China's Shijian-21, spacecraft, pulled a defunct satellite well above graveyard orbit

China's Shijian-21, spacecraft, pulled a defunct satellite well above graveyard orbit
China's Shijian-21, spacecraft, pulled a defunct satellite well above graveyard orbit

China's Shijian-21 space debris mitigation spacecraft displayed a capacity that only the US has so far practised. It docked a dead Chinese spacecraft to shift its geostationary orbit.


Shijian-21 has started its rendezvous and proximity operations (RPO) in October last year. This work resulted in Shijian-21 docking with the dead Beidou-2 G2 navigation satellite and hauling it 36,000 kilometres above the equator above the congested band of geostationary orbit.



According to Brien Flewelling of ExoAnalytic Solutions, who spoke during a webinar organised by the Center for Strategic and International Studies (CSIS), Shijian-21 completed a big burn on January 22, putting the Beidou-2 G2 satellite 3,000 kilometres over the GEO belt.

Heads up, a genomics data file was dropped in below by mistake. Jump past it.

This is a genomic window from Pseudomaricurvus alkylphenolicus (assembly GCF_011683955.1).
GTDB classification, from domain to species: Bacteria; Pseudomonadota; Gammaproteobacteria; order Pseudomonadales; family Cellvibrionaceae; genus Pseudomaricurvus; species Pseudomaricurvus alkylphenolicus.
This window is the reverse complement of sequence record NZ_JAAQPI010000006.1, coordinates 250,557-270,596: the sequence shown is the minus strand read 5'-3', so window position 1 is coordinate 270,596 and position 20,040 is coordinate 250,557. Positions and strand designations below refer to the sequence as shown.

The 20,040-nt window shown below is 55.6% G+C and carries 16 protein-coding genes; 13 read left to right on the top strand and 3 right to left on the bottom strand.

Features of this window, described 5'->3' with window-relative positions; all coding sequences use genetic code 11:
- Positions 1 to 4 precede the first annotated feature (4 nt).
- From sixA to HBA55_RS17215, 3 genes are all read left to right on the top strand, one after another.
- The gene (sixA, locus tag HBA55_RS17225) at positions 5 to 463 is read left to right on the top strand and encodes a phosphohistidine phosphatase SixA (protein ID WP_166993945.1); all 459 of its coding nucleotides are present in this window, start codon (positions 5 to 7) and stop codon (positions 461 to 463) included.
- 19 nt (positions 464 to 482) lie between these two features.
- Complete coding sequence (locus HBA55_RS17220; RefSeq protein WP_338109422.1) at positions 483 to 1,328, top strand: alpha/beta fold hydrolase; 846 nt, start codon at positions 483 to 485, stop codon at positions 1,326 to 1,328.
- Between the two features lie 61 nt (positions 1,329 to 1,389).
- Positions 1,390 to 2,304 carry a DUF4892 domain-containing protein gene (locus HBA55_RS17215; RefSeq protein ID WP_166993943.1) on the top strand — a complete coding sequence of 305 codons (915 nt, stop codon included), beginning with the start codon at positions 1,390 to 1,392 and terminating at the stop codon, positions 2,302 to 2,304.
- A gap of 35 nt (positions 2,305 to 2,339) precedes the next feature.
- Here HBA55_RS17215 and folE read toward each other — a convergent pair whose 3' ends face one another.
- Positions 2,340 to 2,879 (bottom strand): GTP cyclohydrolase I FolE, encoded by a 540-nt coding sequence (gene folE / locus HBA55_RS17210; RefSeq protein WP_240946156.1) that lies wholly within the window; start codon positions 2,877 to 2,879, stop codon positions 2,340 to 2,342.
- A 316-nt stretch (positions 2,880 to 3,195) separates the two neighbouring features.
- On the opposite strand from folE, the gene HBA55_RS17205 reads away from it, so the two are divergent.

The docking and following engine burn — which was exceptionally massive, propelling it beyond the typical "graveyard" orbit of 300 kilometres above GEO — essentially pushed it out of harm's way.

 

Beidou-2 G2 failed in orbit after its launch in 2009, has been drifting since 2010, and may have disintegrated at some time.

 China

Shijian-21 is a space debris mitigation spacecraft with a robotic arm, according to China. Despite this, the satellite's creator, the state-owned China Aerospace Science and Technology Corporation (CASC), did not reveal any information about it or its intended missions following its successful launch. The mission's clandestine nature may have some military stakeholders or aims.

While trash removal and on-orbit servicing are becoming more common to extend the lifetimes of satellites, the same activity might be employed for military purposes to destroy or otherwise interfere with a satellite.